Stack Overflow is a community of 4.7 million programmers, just like you, helping each other.

Join them; it only takes a minute:

Sign up
Join the Stack Overflow community to:
  1. Ask programming questions
  2. Answer and help your peers
  3. Get recognized for your expertise

Is it possible to create and initialise a System.Collections.Generic.Dictionary object with String key/value pairs in one statement?

I'm thinking along the lines of the constructor for an array of Strings..

e.g.

Private mStringArray As String() = {"String1", "String2", "etc"}

In case this is turns out to be a syntactic sugar kind of thing, I'd prefer an answer that I can use in .Net 2.0 (Visual Studio 2005), and Visual Basic - though I'm curious if it's possible at all so don't let that put you off ;o)

share|improve this question
up vote 7 down vote accepted

I don't think there is a way to do this out of the box in VB.NET 2, however you can extend the generic dictionary to make it work the way you want it to.

The console app below illustrates this:

Imports System.Collections.Generic

Module Module1

    Sub Main()

        Dim items As New FancyDictionary(Of Integer, String)(New Object(,) {{1, "First Item"}, {2, "Second Item"}, {3, "Last Item"}})
        Dim enumerator As FancyDictionary(Of Integer, String).Enumerator = items.GetEnumerator

        While enumerator.MoveNext
            Console.WriteLine(String.Format("{0} : {1}", enumerator.Current.Key, enumerator.Current.Value))
        End While

        Console.Read()

    End Sub

    Public Class FancyDictionary(Of TKey, TValue)
        Inherits Dictionary(Of TKey, TValue)

        Public Sub New(ByVal InitialValues(,) As Object)

            For i As Integer = 0 To InitialValues.GetLength(0) - 1

                Me.Add(InitialValues(i, 0), InitialValues(i, 1))

            Next

        End Sub

    End Class

End Module
share|improve this answer

Like this:

Dim myDic As New Dictionary(Of String, String) From {{"1", "One"}, {"2", "Two"}}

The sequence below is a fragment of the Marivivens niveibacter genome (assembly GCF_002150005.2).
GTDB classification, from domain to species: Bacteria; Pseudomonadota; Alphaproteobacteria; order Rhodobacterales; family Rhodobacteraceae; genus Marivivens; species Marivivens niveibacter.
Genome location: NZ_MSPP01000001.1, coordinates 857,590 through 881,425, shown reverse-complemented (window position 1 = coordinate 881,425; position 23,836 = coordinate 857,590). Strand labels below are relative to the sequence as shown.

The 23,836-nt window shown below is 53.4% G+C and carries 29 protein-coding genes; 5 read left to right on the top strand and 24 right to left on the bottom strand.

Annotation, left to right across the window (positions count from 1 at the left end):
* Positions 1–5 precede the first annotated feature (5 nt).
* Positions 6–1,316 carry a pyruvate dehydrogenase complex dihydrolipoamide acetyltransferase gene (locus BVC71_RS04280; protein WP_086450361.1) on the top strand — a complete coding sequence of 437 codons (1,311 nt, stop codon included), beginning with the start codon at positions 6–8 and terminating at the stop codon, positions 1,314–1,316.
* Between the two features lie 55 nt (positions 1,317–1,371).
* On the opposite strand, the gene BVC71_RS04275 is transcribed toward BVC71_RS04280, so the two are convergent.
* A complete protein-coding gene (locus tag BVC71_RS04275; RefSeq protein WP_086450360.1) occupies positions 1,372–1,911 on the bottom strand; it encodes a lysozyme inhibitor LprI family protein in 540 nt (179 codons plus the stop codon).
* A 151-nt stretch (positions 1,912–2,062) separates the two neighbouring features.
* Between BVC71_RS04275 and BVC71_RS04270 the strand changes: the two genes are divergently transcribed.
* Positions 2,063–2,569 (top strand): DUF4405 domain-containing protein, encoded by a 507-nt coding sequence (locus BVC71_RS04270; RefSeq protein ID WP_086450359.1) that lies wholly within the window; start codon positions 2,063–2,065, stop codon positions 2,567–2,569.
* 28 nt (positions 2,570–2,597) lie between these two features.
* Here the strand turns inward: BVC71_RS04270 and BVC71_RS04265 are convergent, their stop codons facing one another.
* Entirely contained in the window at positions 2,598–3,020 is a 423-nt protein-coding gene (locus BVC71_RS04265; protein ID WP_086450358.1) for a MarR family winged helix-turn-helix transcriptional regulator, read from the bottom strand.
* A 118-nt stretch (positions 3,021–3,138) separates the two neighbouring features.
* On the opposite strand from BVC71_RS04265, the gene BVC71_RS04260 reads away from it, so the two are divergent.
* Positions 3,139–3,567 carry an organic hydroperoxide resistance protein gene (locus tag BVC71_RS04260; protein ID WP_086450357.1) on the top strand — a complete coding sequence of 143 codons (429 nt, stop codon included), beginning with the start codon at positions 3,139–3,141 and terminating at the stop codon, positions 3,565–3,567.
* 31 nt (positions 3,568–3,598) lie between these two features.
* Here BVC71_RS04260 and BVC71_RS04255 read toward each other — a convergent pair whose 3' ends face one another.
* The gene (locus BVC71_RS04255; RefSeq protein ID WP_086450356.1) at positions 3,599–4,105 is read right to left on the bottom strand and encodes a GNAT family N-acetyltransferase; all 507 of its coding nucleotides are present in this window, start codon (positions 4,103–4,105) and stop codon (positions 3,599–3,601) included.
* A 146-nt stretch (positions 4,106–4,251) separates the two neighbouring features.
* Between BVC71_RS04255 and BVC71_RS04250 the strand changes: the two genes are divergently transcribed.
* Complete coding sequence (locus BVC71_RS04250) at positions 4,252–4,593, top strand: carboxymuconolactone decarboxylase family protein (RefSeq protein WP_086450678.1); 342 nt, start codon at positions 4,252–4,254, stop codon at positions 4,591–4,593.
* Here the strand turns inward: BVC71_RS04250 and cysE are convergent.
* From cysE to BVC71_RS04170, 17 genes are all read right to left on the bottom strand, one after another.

share|improve this answer
    
This is the answer I was looking for. :) – subkamran Jul 23 '10 at 16:19
8  
Available as of VB.NET 10 – Mauricio Scheffer Oct 12 '10 at 14:36
    
Two sets of curly brackets....thanks :) – twoleggedhorse Mar 12 '13 at 9:45
1  
@Gracchus: As they say: It's not the size that matters, but how you use it ;) – jgauffin Jul 25 '13 at 19:34
    
It was the From that I was looking for. Thank you! – toddmo May 28 '14 at 15:43

Try this syntax:

Dictionary<string, double> dict = new Dictionary<string, double>()
{
  { "pi", 3.14},
  { "e", 2.71 }
 };

But that may require C# 3 (.NET 3.5)

share|improve this answer
    
It does require C# 3, but it doesn't require .NET 3.5. – Jon Skeet Nov 25 '08 at 20:25

I know this is an old post but this question frequently comes up. If

Here is a way to declare & initialize a dictionary in one statement:

Private __sampleDictionary As New Dictionary(Of Integer, String) From
{{1, "This is a string value"}, {2, "Another value"}}
share|improve this answer
1  
This has been already stated in 2010 by jgauffin. Read before posting ;) – Michal B. May 21 '12 at 13:35

Your Answer

 
discard

By posting your answer, you agree to the privacy policy and terms of service.

Not the answer you're looking for? Browse other questions tagged or ask your own question.